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# Guaranteed Matrix Completion via Non-convex Factorization.

IEEE Symposium on Foundations of Computer Science, no. 11 (2016): 6535-6579

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Abstract

Matrix factorization is a popular approach for large-scale matrix completion. The optimization formulation based on matrix factorization, even with huge size, can be solved very efficiently through the standard optimization algorithms in practice. However, due to the non-convexity caused by the factorization model, there is a limited theo...More

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Introduction

- In the era of big data, there has been an increasing need for handling the enormous amount of data generated by mobile devices, sensors, online merchants, social networks, etc.
- The authors partially answer this question by showing that under similar conditions to those used in previous works, many standard optimization algorithms for a factorization based formulation (see (11)) converge to the true low-rank matrix.

Highlights

- In the era of big data, there has been an increasing need for handling the enormous amount of data generated by mobile devices, sensors, online merchants, social networks, etc
- The whole matrix is the optimization variable and the nuclear norm of this matrix variable, which can be viewed as a convex approximation of its rank, serves as the objective function or a regularization term
- 1) Our result provides a validation of the matrix factorization based formulation rather than a validation of a single algorithm
- The first BCD type algorithm we present is AltMin, which, in the context of matrix completion, usually refers to the algorithm that alternates between and by updating one factor at a time with the other factor fixed
- The fourth algorithm we present is stochastic gradient descent [1, 21] tailored for our problem (P1)
- Similar to the results for nuclear norm minimization [4,5,6,7], the probability is taken with respect to the random choice of Ω, and “with probability 99%” means that out of all possible sets Ω with a given size, 99% of them can lead to exact reconstruction by Algorithm 1-4 for sure

Results

- The authors remark that the results apply to other versions of SGD with different update orders or stepsize rules as long as they converge to stationary points and satisfy one condition of Proposition V.1.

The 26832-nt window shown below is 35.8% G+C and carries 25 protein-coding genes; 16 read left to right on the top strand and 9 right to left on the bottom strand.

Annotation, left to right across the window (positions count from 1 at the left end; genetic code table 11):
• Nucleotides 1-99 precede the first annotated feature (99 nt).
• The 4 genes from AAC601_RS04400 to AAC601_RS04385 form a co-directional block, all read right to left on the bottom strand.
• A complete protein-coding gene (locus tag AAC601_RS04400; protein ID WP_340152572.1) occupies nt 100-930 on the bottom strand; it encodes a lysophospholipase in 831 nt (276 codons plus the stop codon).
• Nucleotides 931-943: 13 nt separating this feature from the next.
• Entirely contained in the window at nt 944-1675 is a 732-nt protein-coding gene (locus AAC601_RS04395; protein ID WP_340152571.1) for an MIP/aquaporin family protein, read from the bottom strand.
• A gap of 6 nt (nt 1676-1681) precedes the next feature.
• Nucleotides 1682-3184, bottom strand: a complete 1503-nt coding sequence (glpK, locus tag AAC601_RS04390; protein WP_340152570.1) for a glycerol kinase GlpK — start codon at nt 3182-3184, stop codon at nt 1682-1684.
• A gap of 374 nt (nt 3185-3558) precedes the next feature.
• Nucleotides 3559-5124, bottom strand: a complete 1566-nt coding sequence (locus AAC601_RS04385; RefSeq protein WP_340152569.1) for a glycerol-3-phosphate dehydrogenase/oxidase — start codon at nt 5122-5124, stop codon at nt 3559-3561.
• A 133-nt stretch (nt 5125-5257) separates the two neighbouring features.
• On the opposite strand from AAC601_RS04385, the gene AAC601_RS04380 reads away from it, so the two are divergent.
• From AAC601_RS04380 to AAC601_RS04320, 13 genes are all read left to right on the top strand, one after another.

- The main result of this paper is that Algorithms 1-4 will converge to the global optima of problem (P1) given in (11) and reconstruct exactly with high probability, provided that the number of revealed entries is large enough.
- Similar to the results for nuclear norm minimization [4,5,6,7], the probability is taken with respect to the random choice of Ω, and “with probability 99%” means that out of all possible sets Ω with a given size, 99% of them can lead to exact reconstruction by Algorithm 1-4 for sure.
- Different from all previous works on AltMin for matrix completion, the result does not require the algorithm to use independent samples in different iterations.
- To prove Theorem III.1, the authors only need to prove two lemmas which describe the properties of the problem formulation (P1) and the properties of the algorithms respectively.
- Throughout the paper, “under the same condition of Lemma III.1” means “assume is defined by (9) and Ω is uniformly generated at random with size ∣Ω∣ satisfying (17), where 0, are the same numerical constants as those in Lemma III.1”.
- Corollary III.1 Under the same conditions of Theorem III.1, any algorithm satisfying Properties (a) and (b) in Lemma III.2 reconstructs exactly with probability at least 1 − 2/ 4.
- C. Upper bound on ∥ Ω(( − )( − ) )∥ The following result states that for , defined in Table VI, (25a) holds.

Conclusion

- Property (a) in Lemma III.2 is a basic requirement for many reasonable algorithms and can be proved using classical results in optimization, so the difficulty mainly lies in how to prove Property (b).
- The second condition means that the new point +1 is the minimum of a convex tight upper bound of the original function along the direction +1 − , and holds for BCD type methods such as Algorithm 2 and Algorithm 3.

- Table1: Initialization procedure (INITIALIZE)
- Table2: Algorithm 4 (SGD)
- Table3: Algorithm 1 (Gradient descent)
- Table4: Algorithm 3 (Row BSUM)
- Table5: Definition of ,
- Table6: Algorithm 2 (Two-block Alternating Minimization)

Funding

- This work is supported in part by a a Doctoral Dissertation Fellowship from the Graduate School of the University of Minnesota

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